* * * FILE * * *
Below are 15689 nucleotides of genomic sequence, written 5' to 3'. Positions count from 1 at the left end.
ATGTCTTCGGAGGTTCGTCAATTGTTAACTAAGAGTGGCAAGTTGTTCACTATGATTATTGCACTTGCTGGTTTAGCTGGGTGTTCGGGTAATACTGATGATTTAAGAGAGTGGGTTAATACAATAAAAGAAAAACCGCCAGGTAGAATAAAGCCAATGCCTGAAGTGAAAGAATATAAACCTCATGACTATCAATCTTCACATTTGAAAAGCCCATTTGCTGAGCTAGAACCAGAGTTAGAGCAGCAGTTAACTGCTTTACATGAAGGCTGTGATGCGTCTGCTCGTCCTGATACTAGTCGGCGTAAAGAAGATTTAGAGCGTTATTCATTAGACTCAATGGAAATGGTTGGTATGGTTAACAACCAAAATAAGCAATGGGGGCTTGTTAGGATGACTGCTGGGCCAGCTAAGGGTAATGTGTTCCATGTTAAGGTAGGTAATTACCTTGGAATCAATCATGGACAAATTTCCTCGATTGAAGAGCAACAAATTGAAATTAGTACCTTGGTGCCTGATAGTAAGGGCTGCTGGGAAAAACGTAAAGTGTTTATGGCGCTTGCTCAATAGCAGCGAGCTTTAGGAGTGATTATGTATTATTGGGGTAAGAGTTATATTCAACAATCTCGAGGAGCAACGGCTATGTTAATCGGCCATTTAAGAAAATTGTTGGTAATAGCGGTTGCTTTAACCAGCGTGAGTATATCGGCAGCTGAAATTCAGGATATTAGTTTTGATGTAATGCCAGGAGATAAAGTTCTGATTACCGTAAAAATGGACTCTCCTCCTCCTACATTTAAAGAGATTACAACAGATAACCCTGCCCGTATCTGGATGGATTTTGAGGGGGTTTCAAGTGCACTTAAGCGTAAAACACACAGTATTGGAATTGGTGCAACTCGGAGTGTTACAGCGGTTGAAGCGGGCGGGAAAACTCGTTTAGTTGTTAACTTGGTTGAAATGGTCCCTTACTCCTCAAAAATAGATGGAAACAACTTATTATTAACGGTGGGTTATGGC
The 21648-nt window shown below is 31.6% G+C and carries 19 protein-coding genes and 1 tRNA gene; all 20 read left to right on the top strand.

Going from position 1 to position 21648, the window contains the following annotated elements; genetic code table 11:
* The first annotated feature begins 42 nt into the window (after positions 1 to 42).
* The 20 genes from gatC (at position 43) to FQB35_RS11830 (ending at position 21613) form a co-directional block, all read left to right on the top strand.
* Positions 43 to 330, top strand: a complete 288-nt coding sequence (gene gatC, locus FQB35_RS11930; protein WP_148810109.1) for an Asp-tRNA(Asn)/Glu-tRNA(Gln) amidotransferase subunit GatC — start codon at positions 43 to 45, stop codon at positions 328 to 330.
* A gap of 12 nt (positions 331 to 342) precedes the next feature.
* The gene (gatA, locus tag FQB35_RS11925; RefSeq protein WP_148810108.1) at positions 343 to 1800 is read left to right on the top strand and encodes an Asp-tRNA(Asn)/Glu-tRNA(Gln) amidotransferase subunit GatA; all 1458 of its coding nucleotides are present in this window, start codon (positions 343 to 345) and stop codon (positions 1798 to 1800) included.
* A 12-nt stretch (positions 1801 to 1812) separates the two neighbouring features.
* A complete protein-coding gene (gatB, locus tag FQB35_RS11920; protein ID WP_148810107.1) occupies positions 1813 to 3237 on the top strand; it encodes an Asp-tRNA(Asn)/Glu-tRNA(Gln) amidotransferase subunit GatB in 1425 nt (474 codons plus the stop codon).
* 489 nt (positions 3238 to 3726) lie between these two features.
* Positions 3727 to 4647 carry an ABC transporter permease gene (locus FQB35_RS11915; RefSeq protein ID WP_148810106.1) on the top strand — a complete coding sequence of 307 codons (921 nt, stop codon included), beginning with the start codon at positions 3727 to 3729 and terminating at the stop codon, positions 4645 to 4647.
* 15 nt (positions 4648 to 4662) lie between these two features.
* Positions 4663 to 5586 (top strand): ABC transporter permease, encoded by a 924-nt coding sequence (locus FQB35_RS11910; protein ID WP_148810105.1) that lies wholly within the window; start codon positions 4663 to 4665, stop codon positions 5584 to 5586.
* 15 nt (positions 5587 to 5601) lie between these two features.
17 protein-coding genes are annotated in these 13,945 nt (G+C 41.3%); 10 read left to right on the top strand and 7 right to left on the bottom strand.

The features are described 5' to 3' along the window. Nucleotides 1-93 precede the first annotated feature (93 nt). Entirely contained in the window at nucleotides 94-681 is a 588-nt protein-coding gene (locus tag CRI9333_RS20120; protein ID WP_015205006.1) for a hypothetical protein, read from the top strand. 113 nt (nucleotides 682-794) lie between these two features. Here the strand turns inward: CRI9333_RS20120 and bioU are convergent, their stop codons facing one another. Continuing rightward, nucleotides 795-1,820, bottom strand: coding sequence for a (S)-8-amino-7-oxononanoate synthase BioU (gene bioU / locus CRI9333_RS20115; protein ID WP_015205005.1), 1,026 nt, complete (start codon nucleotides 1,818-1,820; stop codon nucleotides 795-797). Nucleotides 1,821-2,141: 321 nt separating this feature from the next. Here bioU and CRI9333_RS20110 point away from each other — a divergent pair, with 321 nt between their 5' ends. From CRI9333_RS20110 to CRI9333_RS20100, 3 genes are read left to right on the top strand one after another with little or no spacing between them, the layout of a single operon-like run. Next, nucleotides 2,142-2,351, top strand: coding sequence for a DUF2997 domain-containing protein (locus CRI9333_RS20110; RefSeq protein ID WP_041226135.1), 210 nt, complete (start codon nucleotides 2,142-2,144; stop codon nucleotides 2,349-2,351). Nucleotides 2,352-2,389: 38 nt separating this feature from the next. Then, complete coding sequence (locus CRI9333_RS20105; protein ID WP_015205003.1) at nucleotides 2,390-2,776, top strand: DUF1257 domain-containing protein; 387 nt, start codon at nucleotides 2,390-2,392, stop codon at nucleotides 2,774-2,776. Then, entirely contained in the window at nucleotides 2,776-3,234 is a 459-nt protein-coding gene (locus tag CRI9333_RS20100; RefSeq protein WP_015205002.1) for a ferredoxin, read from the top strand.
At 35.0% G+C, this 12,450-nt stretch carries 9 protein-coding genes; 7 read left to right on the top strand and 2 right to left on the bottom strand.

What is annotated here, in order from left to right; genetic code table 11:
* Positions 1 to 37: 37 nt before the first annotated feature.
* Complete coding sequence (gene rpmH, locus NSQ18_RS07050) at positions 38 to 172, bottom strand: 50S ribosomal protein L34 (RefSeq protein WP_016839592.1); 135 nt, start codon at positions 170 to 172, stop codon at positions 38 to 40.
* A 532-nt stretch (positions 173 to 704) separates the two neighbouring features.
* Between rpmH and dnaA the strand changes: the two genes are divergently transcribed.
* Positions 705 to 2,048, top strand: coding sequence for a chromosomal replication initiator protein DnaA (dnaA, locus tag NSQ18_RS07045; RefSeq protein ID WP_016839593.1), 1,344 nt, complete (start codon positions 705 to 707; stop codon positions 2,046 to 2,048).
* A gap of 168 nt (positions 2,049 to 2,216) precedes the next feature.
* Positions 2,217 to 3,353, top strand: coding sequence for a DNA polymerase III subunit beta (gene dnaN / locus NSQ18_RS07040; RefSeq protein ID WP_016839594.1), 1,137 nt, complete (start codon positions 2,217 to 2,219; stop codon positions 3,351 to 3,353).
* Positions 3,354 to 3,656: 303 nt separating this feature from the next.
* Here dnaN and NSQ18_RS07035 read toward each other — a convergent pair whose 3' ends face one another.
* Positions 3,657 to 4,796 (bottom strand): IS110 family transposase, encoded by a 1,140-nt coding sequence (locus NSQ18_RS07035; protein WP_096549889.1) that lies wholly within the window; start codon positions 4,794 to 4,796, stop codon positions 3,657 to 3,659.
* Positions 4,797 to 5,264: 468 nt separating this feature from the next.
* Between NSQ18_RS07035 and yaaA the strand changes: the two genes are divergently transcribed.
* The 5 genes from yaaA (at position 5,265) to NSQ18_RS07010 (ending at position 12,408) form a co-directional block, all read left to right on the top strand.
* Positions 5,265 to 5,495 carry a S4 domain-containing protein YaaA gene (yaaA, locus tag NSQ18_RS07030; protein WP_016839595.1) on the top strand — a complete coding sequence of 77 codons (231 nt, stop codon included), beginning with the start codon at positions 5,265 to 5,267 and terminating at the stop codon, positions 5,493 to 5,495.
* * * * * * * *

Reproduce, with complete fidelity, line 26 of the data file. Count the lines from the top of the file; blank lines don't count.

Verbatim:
* A gap of 168 nt (positions 2,049 to 2,216) precedes the next feature.